Likely Ceiling: Quarterfinals
Likely Floor: Done on Day One

San Francisco Polar Bears

Seeding: Overall No. 15, C4
Power Ranking: #15
Overall 2019 Record: 12-5
Against the Nationals Field: 0-2
Against the Pool: 0-0

San Francisco Polar Bears, like many of their peers in the division, had an unconventional season. Polar Bears did not have many reps against elite competition before the Series, but managed to gel and clinch their bid to San Diego over competitor #24 Los Angeles Lotus. San Francisco’s talented newcomers and returning players may give them the opportunity to bring a new level of competition against similar opponents. But being placed in a particularly competitive pool will likely put a damper on any chance Polar Bears may have to advance further in competition at Nationals than recent years.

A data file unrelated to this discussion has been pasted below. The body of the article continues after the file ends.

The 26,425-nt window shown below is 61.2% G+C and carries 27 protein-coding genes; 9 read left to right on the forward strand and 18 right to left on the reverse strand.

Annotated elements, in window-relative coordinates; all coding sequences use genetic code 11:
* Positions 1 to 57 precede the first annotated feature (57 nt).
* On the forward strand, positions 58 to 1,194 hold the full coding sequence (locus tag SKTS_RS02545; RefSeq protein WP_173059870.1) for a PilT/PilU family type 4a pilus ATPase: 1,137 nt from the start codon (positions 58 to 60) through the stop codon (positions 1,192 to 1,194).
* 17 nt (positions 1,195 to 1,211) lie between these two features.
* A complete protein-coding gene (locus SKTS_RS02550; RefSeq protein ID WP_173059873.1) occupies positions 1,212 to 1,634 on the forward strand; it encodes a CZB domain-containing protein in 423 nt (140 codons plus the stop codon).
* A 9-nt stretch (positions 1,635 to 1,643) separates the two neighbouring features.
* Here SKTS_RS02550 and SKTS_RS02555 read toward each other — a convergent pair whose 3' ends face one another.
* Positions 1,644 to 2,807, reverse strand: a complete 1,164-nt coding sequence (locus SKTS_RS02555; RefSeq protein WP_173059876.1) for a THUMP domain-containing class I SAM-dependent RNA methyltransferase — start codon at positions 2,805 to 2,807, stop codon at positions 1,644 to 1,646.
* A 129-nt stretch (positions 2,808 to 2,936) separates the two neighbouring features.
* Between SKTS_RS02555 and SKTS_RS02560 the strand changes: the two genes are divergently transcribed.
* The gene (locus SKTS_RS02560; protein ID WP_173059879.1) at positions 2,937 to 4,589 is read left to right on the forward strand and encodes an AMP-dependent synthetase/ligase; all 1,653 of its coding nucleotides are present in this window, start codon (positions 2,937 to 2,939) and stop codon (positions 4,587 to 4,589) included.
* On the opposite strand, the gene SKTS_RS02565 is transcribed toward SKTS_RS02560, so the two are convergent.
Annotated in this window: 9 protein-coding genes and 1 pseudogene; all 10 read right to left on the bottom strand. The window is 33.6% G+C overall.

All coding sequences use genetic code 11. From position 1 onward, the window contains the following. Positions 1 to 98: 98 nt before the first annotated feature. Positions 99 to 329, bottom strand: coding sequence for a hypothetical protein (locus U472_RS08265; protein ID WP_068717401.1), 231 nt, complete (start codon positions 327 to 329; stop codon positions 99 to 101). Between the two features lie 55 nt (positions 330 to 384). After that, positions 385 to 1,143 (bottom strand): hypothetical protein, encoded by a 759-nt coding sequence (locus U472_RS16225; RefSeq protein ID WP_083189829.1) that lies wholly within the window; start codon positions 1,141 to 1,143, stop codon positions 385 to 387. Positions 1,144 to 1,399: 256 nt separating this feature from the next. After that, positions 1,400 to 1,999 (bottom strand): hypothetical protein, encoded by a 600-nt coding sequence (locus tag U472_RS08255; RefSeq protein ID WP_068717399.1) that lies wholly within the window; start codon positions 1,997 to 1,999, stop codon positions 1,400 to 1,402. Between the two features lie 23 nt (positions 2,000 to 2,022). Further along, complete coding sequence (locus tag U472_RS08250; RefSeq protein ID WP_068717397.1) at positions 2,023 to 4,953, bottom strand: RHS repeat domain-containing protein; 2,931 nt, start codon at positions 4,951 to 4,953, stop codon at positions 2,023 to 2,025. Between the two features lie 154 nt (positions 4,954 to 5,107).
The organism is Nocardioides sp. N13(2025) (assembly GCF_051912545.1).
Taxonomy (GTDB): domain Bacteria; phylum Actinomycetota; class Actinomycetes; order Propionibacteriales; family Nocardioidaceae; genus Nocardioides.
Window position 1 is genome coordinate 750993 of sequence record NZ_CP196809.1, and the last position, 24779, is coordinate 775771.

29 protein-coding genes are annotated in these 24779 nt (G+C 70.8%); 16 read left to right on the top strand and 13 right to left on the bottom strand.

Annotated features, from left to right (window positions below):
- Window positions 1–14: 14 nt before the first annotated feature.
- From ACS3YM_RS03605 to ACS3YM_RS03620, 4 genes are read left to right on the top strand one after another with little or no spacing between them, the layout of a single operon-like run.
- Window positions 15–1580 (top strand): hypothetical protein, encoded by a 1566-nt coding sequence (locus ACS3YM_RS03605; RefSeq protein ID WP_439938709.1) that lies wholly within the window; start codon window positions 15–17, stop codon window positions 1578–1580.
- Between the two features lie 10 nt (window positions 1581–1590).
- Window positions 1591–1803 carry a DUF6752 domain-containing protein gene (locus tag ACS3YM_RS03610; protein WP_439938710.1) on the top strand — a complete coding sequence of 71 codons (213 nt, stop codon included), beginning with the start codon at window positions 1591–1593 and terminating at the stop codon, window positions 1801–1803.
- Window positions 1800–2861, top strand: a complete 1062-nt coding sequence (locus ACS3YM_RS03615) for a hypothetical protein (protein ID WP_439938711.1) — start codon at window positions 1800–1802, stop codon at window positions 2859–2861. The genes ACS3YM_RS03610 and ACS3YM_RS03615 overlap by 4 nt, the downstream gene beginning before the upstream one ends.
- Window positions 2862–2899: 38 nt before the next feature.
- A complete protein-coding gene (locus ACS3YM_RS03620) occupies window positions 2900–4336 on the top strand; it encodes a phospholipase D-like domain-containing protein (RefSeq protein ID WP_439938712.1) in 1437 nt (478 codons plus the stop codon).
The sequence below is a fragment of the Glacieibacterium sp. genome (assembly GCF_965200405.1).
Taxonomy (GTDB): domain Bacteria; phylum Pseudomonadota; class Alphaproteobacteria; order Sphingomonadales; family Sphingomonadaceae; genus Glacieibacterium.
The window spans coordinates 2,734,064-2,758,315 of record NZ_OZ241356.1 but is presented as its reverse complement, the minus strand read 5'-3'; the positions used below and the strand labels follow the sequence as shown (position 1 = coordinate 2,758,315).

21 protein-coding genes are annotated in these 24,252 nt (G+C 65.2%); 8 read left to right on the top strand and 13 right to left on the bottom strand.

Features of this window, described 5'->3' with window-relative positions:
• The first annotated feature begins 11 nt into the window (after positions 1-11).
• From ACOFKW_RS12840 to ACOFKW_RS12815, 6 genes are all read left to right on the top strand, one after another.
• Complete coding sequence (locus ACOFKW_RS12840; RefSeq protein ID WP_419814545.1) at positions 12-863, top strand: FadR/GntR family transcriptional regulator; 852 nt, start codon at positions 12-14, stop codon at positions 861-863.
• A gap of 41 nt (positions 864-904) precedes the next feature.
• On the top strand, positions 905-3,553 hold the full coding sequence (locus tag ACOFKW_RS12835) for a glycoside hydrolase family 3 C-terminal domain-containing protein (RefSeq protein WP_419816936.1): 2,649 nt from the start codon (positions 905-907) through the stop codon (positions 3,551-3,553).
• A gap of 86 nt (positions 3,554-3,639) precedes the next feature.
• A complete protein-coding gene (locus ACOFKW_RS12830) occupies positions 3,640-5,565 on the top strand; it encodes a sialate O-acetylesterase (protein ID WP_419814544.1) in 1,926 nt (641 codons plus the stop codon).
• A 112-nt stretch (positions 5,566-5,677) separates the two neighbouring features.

Polar Bears had their work cut out for them to make it to San Diego. #10 Arizona Lawless stepped onto the Southwest scene, adding yet another talented team to a crowded field, including Polar Bears, reigning national runners up San Francisco Mischief, and Lotus, with only two bids. Polar Bears were not able to best the region’s new top contender, but they were able to clinch decisive wins over their Los Angeles rivals after losing to them in a tough universe-point matchup at Select Flight Invite. And even though the score might not reflect it, San Francisco went toe-to-toe with Arizona in the beginning of their most recent matchup, showing this team has what it takes to be competitive against elite opponents. But they need to be more than competitive to get the job done and clinch a W in difficult games if they want to advance past day one.